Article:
IV. ORGANIZATIONAL CITIZENSHIP BEHAVIORS (OCB): GOING ABOVE AND BEYOND THE FORMAL JOB REQUIREMENTS
A. Organizational Citizenship Behavior (OCB). An informal form of behavior in which people go beyond what is formally expected of them to contribute to the well-being of their organization and those in it.
B. Forms of OCB. There are five different forms that OCB can take: altruism, conscientiousness, civic virtue, sportsmanship, and courtesy (see Table 11.1). OCB can also be separated based on whom the behaviors are directed toward:
1. OCB-O. Behaviors directed toward the organization. This includes behaviors such as speaking favorably about the organization to outsiders, being tolerant of temporary inconveniences without complaining, and expressing loyalty toward the organization.
2. OCB-I. Behaviors directed toward an individual. This includes doing favors for someone, assisting coworkers, and sending birthday cards to others in the office.
C. Why Does OCB Occur? The critical factor appears to be people’s belief that they are being treated fairly by their organization and especially by their immediate supervisor. If workers hold this belief, OCB is more likely to occur. There are however secondary factors that may cause OCB:
1. Employees holding positive attitudes toward their organization.
2. People in the organization having good relationships with their supervisors.
3. When the workers have the proper personality characteristics (highly conscientious and highly empathic).
D. Does OCB Really Matter? OCB appears to be related to job satisfaction and organizational commitment. It may also aid in recruitment efforts.
E. See the sidebar on page 386 to start an in-class discussion on promoting OCB in the workplace.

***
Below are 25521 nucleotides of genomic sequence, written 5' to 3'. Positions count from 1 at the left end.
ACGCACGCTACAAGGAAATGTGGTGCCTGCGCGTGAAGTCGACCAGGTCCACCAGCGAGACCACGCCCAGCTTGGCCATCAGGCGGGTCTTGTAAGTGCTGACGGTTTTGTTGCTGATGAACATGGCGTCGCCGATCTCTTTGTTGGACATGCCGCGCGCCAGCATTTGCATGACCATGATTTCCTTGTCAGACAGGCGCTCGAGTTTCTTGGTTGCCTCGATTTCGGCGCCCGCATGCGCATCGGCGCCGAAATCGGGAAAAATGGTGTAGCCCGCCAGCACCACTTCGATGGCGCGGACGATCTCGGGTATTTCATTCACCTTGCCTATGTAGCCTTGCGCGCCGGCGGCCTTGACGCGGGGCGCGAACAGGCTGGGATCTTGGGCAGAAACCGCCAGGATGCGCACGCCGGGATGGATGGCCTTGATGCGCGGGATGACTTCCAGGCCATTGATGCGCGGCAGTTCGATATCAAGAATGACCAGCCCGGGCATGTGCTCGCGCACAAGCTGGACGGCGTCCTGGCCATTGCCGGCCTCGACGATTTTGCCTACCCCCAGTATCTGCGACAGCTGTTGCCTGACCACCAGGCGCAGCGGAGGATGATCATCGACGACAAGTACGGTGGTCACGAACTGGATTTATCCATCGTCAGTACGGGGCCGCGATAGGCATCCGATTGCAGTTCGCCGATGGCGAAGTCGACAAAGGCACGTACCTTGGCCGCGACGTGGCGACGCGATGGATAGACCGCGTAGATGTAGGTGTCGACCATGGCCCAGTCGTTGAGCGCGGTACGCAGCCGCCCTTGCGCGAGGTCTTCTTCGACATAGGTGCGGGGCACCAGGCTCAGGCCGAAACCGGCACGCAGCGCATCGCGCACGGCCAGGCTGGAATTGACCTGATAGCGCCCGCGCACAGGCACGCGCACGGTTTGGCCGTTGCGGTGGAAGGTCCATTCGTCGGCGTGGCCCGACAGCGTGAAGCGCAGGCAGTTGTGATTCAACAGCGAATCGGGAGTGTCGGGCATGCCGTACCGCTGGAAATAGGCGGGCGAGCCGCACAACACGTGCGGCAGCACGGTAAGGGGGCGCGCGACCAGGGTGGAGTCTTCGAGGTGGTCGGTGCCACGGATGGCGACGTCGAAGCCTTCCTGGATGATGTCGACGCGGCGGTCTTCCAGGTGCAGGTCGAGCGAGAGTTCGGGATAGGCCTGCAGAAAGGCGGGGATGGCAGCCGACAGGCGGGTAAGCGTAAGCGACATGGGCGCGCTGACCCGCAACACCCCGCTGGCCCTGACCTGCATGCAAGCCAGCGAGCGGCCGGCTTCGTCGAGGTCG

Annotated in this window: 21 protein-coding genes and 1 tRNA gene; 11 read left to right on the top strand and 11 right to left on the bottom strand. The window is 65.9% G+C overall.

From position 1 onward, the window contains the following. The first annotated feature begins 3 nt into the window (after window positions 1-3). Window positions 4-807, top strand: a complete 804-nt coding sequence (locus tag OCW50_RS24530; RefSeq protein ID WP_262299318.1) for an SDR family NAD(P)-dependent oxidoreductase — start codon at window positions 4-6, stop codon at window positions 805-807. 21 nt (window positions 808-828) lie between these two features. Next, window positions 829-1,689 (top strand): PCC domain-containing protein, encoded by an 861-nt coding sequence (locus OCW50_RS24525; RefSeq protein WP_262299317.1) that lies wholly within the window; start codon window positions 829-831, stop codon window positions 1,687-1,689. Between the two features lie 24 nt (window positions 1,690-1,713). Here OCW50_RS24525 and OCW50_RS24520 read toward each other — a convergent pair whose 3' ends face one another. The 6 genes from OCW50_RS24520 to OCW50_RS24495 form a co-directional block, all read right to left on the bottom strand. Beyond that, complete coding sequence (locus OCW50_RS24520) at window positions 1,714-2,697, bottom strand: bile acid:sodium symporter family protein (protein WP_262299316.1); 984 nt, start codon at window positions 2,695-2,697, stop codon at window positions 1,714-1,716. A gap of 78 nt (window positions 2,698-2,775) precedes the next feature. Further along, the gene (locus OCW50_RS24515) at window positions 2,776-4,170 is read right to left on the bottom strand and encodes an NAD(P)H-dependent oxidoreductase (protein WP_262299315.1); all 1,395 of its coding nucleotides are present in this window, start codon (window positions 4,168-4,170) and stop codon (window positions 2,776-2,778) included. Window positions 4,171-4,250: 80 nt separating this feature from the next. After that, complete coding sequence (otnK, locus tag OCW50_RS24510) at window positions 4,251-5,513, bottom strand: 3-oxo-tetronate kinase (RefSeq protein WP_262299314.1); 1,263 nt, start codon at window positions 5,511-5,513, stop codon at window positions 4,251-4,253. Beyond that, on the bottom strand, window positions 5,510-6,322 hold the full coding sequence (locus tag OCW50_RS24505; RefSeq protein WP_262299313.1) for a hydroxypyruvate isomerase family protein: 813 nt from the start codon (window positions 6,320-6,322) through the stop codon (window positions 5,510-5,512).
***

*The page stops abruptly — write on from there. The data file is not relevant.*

V. COOPERATION: PROVIDING MUTUAL ASSISTANCE
A. Cooperation. A pattern of behavior in which assistance is mutual and two or more individuals, groups, or organizations work together toward shared goals for their mutual benefit. When two or more organizations cooperate, it is known as an interorganizational alliance.
B. Cooperation between Individuals. Cooperation between individuals can only occur when their goals are compatible: that is, they can be shared.
1. Competition. A pattern of behavior in which each person, group, or organization seeks to maximize its own gains, often at the expense of others. In this situation, goals are incompatible and cooperation is unlikely to occur.
2. Social Dilemmas. Situations in which each person can increase his or her individual gains by acting in a purely selfish manner, but if others also act selfishly, the outcomes experienced by all will be reduced. People in these dilemmas have mixed motives, there may be reasons to cooperate but there are also reasons to compete.
3. The Reciprocity Principle. The tendency to treat others as they have treated us; popularly referred to as “the golden rule.” This describes the way people behave when they cooperate with others. The difficulty with cooperation is merely getting it started. Once it is started, it tends to be self-sustaining because of the reciprocity principle.